Dose Optimization for Boron Neutron Capture Therapy of Spontaneous Canine Brain Tumors
The ultimate success of Boron Neutron Capture Therapy (BNCT) will depend, among other things, upon the ability to calculate, a priori, accurate and optimal radiation dose distributions in the target volume. Twenty-one dogs with spontaneously-occurring brain tumors have been treated, at the Brookhaven Medical Research Reactor (BMRR) in a collaborative effort between the Idaho National Engineering Laboratory (INEL), Washington State University (WSU), and Brookhaven National Laboratory (BNL). Because these 21 treatments were designed to demonstrate safety rather than efficacy, the dogs involved did not necessarily receive irradiations corresponding to a treatment plan designed to maximize the estimated cell kill at the target location. Four of these dogs (with intra-axial tumors above the tentorium) were chosen as test cases to determine the effects of optimizing treatment. Although the tumors present in all four dogs were of the same type, they varied significantly in size and location. Optimum treatment was found by varying boron concentration and incident neutron beam position and size. The effect of using a beam having a “cleaner,” more forward-peaked angular distribution [Georgia Tech Research Reactor (GTRR)] was also examined.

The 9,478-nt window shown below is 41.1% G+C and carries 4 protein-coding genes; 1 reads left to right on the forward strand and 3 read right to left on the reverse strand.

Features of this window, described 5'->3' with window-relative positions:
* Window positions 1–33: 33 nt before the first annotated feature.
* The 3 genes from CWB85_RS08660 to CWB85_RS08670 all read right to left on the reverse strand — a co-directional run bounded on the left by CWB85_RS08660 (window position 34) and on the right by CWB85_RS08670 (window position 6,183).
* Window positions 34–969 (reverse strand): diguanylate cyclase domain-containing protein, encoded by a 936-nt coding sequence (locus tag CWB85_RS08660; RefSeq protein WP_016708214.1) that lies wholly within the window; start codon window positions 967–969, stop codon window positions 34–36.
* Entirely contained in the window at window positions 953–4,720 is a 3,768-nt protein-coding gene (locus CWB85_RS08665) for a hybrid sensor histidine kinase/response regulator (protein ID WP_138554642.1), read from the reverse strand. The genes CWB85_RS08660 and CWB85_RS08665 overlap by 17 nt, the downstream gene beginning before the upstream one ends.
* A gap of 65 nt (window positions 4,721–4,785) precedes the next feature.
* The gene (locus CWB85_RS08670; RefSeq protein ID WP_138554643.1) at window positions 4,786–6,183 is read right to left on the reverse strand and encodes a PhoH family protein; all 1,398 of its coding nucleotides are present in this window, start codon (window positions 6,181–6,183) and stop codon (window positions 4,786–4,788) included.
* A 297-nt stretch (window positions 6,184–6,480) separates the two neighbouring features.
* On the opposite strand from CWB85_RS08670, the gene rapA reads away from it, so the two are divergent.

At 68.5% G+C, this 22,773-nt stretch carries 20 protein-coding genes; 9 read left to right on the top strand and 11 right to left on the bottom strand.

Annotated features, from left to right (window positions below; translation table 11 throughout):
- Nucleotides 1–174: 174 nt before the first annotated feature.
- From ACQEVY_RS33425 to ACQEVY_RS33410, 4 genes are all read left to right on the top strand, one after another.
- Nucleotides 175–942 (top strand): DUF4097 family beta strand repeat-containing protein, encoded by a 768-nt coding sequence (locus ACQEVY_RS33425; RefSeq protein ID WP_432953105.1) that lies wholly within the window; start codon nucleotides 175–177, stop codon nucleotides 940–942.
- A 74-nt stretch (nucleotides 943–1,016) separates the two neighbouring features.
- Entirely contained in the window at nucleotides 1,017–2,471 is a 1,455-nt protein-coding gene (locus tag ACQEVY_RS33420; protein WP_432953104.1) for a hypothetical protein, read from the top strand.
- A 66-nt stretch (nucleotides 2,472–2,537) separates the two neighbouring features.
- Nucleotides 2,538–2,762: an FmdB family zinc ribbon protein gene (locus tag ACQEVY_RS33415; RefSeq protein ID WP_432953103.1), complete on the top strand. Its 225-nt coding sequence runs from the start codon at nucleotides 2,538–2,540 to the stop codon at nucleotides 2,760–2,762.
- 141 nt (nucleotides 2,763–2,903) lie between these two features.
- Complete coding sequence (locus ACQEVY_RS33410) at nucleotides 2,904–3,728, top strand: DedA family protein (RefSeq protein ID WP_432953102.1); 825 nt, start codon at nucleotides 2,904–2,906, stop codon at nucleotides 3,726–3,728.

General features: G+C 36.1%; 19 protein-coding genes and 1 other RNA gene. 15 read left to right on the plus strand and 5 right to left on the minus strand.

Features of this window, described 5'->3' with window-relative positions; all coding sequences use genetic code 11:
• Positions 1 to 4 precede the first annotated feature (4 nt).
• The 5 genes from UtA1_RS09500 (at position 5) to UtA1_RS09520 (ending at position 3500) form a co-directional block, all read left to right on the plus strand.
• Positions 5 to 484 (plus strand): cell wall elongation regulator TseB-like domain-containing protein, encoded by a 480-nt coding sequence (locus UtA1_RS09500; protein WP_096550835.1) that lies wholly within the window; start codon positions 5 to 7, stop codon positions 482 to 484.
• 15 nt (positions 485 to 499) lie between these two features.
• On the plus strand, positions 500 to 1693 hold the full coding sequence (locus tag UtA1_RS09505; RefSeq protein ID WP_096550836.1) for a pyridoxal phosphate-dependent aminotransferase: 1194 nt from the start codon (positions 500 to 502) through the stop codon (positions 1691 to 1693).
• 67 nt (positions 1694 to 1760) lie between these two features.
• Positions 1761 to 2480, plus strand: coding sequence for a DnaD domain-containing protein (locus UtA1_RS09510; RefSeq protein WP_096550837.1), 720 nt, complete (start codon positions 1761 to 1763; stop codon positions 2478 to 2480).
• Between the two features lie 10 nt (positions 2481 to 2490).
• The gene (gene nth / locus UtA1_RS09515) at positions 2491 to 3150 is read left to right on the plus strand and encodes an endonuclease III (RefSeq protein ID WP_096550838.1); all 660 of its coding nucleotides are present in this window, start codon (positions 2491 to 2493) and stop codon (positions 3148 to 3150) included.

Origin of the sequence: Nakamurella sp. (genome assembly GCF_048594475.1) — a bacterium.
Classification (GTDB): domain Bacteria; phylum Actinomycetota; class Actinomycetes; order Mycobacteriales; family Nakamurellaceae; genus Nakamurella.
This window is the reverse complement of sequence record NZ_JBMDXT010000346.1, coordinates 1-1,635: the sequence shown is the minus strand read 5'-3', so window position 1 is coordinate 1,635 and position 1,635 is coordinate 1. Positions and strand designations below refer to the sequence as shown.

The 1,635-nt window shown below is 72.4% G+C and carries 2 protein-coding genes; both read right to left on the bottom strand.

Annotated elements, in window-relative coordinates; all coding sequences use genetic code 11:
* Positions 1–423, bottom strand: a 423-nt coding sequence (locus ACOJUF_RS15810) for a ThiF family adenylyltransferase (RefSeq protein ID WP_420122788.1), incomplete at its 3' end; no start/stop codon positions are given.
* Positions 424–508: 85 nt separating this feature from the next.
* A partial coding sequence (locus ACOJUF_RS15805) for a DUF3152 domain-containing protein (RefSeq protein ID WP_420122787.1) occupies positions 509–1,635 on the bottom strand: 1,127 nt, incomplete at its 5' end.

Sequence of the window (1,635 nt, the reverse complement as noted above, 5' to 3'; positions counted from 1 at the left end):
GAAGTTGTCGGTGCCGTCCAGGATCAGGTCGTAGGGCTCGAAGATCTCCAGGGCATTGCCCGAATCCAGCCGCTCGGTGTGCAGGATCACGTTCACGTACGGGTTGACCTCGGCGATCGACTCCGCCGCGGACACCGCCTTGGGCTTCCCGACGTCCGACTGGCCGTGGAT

KeywordsNeutron Source Tumor Cell Kill Boron Neutron Capture Therapy Relative Biological Effectiveness Brookhaven National Laboratory
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